OTC Display Design: 3 Things to Consider

Posted by Robert Walthall on Tue, Nov, 08, 2016 @ 08:00 AM


OTC Display Design: 3 Things to ConsiderMedicines in your retail pharmacy will generally be sectioned off into two areas—prescription medications in the rear end behind the dispensing counter and OTC medicines out in front where customers can access them directly. Drugs in the back end are stored with an eye toward security and ease of access for technicians and pharmacists making up various prescriptions. Over-the-counter drugs, however, are usually displayed out front in such a way that customers will be easily able to locate them without assistance.

  • These OTC displays in a retail pharmacy should be designed in such a way as to be consumer-centric and categorized to offer similar products designed to solve specific complaints. As an example, pain relief products can be grouped together in order to make comparisons between different items easy for customers to make. Similar-looking packaging for different types of products shouldn't be mistakenly grouped together, however, as this can cause some confusion. An example of this is the NyQuil™ Cold & Flu products made by Vicks. There's a wide range of nearly a dozen of these products available, including liquid, LiquiCaps™, caplets, SEVERE formula, Nighttime formula, DayQuil, cough suppressant and more. These items can be shelved together in close proximity to one another but separated into different types. This would all go well into a separate shelving configuration with conspicuous Vicks NyQuil signage.

    NyQuil is one of the most predominant brands of cold and flu medications found in a retail pharmacy and is recognized by nearly everyone. However, one of their new products, ZzzQuil™, is packaged similar to the other NyQuil products but isn't a cold and flu remedy at all but, rather, a sleep aid. This item should be placed on a shelf with other sleep aids, not with other NyQuil products, in order to avoid any confusion as to its purpose.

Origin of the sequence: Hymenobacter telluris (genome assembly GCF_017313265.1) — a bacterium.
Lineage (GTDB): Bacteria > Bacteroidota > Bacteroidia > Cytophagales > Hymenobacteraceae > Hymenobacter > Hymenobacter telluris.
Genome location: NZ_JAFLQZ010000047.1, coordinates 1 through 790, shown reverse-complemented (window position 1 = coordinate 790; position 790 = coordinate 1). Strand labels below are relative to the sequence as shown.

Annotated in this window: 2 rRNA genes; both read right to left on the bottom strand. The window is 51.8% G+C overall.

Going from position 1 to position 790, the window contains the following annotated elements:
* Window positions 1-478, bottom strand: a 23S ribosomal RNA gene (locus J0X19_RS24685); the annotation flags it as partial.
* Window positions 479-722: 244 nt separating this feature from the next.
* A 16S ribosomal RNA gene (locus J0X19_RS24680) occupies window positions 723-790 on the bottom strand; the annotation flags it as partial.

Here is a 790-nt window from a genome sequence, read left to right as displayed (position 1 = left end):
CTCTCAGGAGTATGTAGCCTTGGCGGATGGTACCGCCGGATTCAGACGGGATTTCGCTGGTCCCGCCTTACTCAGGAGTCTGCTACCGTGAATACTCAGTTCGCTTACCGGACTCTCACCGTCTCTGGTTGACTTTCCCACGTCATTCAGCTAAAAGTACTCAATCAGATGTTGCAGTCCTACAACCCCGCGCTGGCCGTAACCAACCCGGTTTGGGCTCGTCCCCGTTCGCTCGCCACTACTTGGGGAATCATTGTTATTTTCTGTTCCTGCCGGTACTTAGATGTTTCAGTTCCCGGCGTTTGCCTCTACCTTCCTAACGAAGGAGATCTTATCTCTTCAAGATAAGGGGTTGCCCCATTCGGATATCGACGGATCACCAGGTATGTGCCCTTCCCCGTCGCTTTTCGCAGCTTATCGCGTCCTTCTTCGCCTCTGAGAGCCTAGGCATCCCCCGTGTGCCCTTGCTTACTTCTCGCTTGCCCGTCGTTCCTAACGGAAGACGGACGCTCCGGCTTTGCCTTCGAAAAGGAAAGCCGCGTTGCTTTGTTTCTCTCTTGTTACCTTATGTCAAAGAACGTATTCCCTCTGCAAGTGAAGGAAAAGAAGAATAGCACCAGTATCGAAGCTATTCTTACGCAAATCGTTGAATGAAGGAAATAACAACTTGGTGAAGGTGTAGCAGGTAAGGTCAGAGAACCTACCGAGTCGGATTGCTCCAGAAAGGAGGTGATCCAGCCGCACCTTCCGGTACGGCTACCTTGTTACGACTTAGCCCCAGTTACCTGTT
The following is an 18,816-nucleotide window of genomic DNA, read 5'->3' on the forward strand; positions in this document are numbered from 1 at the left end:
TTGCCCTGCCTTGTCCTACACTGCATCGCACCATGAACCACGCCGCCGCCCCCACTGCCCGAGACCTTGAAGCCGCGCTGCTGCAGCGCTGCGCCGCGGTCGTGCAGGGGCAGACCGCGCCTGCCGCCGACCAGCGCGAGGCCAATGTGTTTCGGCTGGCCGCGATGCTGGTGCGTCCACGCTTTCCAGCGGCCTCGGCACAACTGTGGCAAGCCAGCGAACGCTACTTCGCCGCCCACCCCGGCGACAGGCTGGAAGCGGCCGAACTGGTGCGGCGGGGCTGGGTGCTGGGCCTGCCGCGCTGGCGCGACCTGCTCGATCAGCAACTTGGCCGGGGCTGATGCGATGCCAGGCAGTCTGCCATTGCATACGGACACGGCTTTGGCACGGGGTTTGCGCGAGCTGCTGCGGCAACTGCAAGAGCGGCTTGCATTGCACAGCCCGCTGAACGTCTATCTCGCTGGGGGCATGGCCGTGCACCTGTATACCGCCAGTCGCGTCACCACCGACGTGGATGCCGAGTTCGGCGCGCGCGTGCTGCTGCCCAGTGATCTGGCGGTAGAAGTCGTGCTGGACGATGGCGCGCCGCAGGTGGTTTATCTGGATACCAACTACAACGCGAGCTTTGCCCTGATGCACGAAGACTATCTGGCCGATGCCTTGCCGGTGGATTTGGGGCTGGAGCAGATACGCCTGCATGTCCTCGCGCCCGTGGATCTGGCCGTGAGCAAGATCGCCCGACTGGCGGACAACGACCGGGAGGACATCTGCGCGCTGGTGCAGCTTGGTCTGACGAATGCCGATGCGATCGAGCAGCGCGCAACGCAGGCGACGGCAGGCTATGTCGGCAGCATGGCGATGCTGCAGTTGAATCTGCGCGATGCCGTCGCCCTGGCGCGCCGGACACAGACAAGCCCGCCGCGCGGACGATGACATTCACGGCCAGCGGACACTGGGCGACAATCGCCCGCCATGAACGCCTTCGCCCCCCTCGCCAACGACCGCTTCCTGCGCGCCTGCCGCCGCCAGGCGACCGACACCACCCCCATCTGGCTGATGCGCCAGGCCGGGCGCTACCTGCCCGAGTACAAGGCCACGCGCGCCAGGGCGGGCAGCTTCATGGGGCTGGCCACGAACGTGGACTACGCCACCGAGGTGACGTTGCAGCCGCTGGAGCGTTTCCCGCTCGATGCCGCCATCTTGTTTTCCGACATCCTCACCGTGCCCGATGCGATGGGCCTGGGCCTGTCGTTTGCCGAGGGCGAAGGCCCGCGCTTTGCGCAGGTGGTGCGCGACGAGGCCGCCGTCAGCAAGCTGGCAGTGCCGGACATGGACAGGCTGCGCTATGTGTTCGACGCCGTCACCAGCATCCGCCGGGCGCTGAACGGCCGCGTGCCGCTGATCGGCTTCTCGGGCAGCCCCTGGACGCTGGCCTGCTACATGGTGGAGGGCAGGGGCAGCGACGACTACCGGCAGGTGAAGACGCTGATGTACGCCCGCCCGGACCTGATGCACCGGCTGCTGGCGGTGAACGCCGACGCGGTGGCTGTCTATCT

Types of Shelving Best Utilized for OTC Medicines

  • Often OTC medicines can be displayed on the store-side of the pharmacy counter, in which case slat wall panels fitted with glass shelves work well. These slat walls also fit well in different locations of your store's perimeter wall, where they can be fitted with shelves, bins, baskets, hooks and other needed attachments. For display in the center area of the merchandising area, new–style gondola shelving is popular and especially useful when fitted with end caps to highlight topical items, such as cold medicines in winter and sunburn relief items in summer. New types of gondola shelves are now available that don't have the traditional straight lines and sharp corners. Serpentine models, for example, can be used to provide customers with a different visual perspective. These lighter-weight gondolas are also easier than ever to move, making the relocation of certain displays quick and simple.

  • Grouping complimentary items together on the same shelf or display platform can work well in boosting sales. Some examples are placing pain relief medicines next to sunburn relief formulas or products to relieve joint pain or sore muscles next to hand, wrist and ankle wraps or braces. Placing certain OTC medicines strategically on floor or counter point-of-purchase displays can also allow customers to buy things they need but might otherwise have forgotten to pick up such as Band-Aids, aspirin or throat lozenges.

OTC medications will often be purchased by your customers if mentioned to them by the pharmacist or other staff members. It's important to know what you have in stock and where in the store it's located. Having these things well-displayed and easy to see and reach should definitely help with sales.

Pharmacy Remodel Guide

Topics: pharmacy design